1st Istanbul International Geography Congress Proceedings Book
The effects of The geomorphology and geologic parent materials on the natural environment assessment in the Burdur-Gölhisar basin, SW Anatoliaİbrahim Atalay, Sevda Altunbaş, Muzaffer Siler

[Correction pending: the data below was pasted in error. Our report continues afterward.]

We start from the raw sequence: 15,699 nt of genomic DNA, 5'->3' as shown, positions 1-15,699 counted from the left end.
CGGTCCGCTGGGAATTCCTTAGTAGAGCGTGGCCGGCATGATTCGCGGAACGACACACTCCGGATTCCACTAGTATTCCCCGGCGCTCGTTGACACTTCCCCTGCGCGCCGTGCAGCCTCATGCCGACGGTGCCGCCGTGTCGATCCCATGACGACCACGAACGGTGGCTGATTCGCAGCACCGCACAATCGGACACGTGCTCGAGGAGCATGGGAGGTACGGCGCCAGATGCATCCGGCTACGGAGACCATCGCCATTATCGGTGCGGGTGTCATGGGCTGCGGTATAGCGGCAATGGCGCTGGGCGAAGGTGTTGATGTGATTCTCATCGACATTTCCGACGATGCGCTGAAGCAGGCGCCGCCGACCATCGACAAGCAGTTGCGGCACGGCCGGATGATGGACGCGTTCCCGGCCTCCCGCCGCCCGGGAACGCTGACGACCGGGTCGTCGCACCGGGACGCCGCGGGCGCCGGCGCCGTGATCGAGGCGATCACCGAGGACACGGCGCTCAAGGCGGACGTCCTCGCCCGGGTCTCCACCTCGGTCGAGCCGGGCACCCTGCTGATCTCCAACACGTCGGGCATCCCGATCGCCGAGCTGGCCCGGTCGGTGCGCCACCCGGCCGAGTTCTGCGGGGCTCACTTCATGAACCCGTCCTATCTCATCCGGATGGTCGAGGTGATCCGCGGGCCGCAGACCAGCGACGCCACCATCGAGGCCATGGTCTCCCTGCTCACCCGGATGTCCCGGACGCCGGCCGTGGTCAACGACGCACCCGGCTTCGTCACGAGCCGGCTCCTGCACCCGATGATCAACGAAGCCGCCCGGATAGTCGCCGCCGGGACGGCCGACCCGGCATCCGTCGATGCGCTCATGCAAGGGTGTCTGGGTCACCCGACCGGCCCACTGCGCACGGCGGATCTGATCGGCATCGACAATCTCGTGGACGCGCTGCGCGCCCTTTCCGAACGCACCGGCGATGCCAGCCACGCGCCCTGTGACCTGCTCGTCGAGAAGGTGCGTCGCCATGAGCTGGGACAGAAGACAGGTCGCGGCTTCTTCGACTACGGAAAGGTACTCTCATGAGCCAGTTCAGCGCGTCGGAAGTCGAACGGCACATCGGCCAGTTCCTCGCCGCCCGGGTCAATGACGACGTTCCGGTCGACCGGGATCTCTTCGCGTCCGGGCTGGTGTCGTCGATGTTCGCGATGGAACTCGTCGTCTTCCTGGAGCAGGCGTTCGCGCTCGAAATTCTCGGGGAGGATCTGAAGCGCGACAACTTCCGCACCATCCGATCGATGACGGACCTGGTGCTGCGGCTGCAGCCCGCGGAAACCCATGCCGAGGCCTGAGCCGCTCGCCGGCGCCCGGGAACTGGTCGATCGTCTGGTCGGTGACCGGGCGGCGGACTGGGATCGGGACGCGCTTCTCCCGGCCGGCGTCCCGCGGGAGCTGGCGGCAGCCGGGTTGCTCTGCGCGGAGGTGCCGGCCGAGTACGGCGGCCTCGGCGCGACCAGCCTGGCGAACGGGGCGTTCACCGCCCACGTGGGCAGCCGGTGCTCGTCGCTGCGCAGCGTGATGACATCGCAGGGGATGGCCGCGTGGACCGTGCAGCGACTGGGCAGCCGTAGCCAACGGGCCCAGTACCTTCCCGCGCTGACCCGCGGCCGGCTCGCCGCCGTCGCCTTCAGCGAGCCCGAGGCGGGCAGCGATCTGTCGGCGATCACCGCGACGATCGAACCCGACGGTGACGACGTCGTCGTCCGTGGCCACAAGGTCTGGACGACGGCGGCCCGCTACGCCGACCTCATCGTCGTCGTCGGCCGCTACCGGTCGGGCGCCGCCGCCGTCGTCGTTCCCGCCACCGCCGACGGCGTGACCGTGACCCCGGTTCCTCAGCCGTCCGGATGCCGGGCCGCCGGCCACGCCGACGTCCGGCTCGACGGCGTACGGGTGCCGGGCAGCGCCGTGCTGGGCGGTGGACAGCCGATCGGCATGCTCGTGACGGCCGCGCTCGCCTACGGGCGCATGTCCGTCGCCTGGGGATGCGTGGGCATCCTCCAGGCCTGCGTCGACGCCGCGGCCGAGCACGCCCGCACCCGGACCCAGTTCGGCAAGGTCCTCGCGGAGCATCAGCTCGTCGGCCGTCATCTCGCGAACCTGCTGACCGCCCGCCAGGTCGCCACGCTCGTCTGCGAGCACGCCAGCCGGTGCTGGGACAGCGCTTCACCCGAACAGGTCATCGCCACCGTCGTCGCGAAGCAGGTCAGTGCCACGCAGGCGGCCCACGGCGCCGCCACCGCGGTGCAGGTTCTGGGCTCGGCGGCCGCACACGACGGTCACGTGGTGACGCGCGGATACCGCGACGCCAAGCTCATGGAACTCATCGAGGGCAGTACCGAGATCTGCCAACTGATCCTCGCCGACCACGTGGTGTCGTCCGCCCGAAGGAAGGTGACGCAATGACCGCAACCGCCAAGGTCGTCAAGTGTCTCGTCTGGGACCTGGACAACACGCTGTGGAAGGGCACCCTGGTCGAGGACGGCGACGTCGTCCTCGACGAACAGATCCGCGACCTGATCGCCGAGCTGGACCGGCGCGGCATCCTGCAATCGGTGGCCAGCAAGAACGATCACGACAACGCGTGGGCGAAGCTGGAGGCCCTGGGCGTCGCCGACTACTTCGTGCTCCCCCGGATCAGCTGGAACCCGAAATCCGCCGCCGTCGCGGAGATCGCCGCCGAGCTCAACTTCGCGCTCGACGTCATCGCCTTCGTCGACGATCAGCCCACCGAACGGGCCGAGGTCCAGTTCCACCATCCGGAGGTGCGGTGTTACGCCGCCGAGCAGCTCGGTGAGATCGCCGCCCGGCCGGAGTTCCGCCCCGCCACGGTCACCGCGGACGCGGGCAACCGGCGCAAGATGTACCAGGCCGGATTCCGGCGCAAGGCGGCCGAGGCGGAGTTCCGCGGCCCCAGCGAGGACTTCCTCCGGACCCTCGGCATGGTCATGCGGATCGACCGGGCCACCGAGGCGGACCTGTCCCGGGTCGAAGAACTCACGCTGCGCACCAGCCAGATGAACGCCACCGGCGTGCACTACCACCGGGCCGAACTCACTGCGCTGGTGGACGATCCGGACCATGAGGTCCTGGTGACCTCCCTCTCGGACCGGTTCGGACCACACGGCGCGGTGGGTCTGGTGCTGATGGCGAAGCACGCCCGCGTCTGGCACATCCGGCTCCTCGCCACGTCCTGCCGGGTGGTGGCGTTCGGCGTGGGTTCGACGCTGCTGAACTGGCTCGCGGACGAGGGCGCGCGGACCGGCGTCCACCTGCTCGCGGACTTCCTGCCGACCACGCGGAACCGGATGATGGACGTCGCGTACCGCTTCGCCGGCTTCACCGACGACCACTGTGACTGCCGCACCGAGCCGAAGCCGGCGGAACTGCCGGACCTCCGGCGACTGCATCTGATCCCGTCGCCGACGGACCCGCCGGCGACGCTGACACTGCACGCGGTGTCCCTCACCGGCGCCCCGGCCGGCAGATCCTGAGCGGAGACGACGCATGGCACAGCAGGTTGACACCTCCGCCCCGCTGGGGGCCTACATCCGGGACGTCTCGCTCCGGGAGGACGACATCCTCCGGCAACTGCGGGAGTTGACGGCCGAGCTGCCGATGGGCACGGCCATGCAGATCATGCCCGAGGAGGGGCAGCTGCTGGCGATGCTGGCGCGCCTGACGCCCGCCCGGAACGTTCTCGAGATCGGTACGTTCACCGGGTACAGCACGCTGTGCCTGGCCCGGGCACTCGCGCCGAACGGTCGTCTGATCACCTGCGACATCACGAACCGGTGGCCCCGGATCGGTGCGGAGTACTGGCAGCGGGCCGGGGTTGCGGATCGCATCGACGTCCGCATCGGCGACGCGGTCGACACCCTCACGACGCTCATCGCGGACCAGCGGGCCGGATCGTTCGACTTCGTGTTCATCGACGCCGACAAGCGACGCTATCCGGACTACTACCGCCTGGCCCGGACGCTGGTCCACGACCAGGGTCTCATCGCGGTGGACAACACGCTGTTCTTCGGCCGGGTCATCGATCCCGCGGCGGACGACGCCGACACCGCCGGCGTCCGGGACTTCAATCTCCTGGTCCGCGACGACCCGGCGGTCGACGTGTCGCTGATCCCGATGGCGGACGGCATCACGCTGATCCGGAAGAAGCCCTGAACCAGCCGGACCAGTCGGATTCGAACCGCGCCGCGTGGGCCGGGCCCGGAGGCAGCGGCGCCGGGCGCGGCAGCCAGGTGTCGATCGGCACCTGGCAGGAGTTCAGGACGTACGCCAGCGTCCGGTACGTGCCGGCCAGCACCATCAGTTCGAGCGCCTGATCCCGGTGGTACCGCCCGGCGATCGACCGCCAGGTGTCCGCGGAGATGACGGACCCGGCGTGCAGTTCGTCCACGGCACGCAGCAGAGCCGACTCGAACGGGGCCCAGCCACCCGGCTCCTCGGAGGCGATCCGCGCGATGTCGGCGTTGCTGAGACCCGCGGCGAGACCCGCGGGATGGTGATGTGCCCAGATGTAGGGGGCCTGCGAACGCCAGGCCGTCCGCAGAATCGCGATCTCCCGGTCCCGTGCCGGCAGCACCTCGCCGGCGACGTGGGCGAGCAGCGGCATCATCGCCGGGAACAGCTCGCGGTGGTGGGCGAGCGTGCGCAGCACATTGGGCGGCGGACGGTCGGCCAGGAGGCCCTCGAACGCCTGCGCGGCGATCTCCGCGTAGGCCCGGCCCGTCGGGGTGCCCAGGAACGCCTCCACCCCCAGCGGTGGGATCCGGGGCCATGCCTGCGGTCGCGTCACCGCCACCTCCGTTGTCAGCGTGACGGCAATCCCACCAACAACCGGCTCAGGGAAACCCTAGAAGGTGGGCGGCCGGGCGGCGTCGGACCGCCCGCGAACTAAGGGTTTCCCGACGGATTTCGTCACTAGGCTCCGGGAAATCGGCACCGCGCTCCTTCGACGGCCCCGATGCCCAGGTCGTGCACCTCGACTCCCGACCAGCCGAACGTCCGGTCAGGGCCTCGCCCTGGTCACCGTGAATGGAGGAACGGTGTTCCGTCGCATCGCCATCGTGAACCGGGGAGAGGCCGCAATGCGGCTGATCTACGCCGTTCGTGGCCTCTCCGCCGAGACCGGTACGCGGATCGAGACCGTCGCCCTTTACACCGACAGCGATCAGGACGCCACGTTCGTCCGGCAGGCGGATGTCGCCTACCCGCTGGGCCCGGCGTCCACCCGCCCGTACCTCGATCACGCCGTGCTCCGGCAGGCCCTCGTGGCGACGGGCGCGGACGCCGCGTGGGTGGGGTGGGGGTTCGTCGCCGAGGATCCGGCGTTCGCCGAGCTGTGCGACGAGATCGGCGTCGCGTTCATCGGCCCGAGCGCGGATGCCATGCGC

Burdur-Gölhisar basin which is located in the western part of Lakes Region of Mediterranean region is found between the Menderes metamorphic masse and the eastern continuation of Taurus Mountain range. The present-day topography of this area was mainly formed by the vertical tectonic movements occurred between Middle Miocene and Last Pleistocene; the intensity of erosion and sedimentation processes have been controlled by not only fluvial process but also lithologic properties of parent materials. The basement of the study area is mainly composed of peridotite-serpentine that erupted and spread on the bottom of the Tethys Ocean. Clay-rich calcareous sediments forming limestones were accumulated on the peridotite-serpentine. They were emerged from the Tethys oceans as the result of tectonic movement occurred at the end of the Mesozoic era. The sandstone-conglomerate terrain was formed on the depression areas in the north-western part of the present-day Söğüt Mountains. The clayey and calcareous materials were accumulated in the neogene lake facies in the Burdur-Gölhisar basins. The main fault line passing in the east of the Burdur basin was rejuvenated six times. Thus, the faulted topography and erosion surfaces especially on marl deposit were developed according to the base level of the Burdur Basin and Gölhisar basins. The physical and chemical properties of the geologic parent materials have affected considerably soil formation and their physical and chemical traits. Namely, red Mediterranean soils (Alifsol/ Luvisol) have developed along the cracks and bedding surfaces of limestones on the sloping area and on the bottom of the karstic depression. The flat land lying between Gölhisar and Burdur Basins is the main spreading areas of chestnut soil (Mollisol). Rendzina soils have developed on the upper erosion surfaces on the marl deposit. The productive vegetation cover is found on the soft and inclined layered marl deposit, while poor vegetation cover is common on the compact and horizontally layered marl deposit. Sparse vegetation communities are seen on the exposed hard and partly weathered serpentine, whereas productive forest trees are found on the deeply weathered serpentine. At the same time, productive vegetation communities are common on the sandy soil developed on the sandstone and conglomerate. Vineyards, levanter and rose gardens are found on the dejection fan and dejection cones on the edges of the fault scarps in the Burdur Basin.